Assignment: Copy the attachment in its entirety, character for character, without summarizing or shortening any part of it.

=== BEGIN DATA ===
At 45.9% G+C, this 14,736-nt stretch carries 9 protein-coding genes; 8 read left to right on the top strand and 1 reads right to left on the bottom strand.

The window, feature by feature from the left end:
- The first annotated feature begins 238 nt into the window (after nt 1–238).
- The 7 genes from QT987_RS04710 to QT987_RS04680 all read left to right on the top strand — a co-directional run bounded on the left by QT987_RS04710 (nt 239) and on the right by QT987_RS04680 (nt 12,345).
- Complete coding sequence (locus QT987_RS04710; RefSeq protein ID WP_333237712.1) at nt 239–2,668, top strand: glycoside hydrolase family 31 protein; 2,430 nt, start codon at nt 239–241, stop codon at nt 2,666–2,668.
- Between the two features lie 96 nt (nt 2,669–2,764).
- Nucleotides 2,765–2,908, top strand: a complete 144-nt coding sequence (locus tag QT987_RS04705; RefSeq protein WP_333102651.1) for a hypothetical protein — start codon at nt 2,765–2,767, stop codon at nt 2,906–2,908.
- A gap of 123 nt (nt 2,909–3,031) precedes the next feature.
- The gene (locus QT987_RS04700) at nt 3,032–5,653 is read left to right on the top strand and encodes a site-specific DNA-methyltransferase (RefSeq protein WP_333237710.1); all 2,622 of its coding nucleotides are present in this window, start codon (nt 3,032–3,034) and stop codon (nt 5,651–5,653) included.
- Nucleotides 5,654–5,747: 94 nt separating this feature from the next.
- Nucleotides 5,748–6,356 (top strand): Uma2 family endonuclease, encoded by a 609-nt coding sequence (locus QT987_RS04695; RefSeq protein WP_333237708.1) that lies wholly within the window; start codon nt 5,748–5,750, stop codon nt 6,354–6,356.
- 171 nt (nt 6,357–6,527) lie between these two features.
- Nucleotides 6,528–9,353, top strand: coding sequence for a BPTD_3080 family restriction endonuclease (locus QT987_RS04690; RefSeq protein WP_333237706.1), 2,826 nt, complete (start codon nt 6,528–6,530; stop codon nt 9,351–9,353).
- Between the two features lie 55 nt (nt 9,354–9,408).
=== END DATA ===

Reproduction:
At 45.9% G+C, this 14,736-nt stretch carries 9 protein-coding genes; 8 read left to right on the top strand and 1 reads right to left on the bottom strand.

The window, feature by feature from the left end:
- The first annotated feature begins 238 nt into the window (after nt 1–238).
- The 7 genes from QT987_RS04710 to QT987_RS04680 all read left to right on the top strand — a co-directional run bounded on the left by QT987_RS04710 (nt 239) and on the right by QT987_RS04680 (nt 12,345).
- Complete coding sequence (locus QT987_RS04710; RefSeq protein ID WP_333237712.1) at nt 239–2,668, top strand: glycoside hydrolase family 31 protein; 2,430 nt, start codon at nt 239–241, stop codon at nt 2,666–2,668.
- Between the two features lie 96 nt (nt 2,669–2,764).
- Nucleotides 2,765–2,908, top strand: a complete 144-nt coding sequence (locus tag QT987_RS04705; RefSeq protein WP_333102651.1) for a hypothetical protein — start codon at nt 2,765–2,767, stop codon at nt 2,906–2,908.
- A gap of 123 nt (nt 2,909–3,031) precedes the next feature.
- The gene (locus QT987_RS04700) at nt 3,032–5,653 is read left to right on the top strand and encodes a site-specific DNA-methyltransferase (RefSeq protein WP_333237710.1); all 2,622 of its coding nucleotides are present in this window, start codon (nt 3,032–3,034) and stop codon (nt 5,651–5,653) included.
- Nucleotides 5,654–5,747: 94 nt separating this feature from the next.
- Nucleotides 5,748–6,356 (top strand): Uma2 family endonuclease, encoded by a 609-nt coding sequence (locus QT987_RS04695; RefSeq protein WP_333237708.1) that lies wholly within the window; start codon nt 5,748–5,750, stop codon nt 6,354–6,356.
- 171 nt (nt 6,357–6,527) lie between these two features.
- Nucleotides 6,528–9,353, top strand: coding sequence for a BPTD_3080 family restriction endonuclease (locus QT987_RS04690; RefSeq protein WP_333237706.1), 2,826 nt, complete (start codon nt 6,528–6,530; stop codon nt 9,351–9,353).
- Between the two features lie 55 nt (nt 9,354–9,408).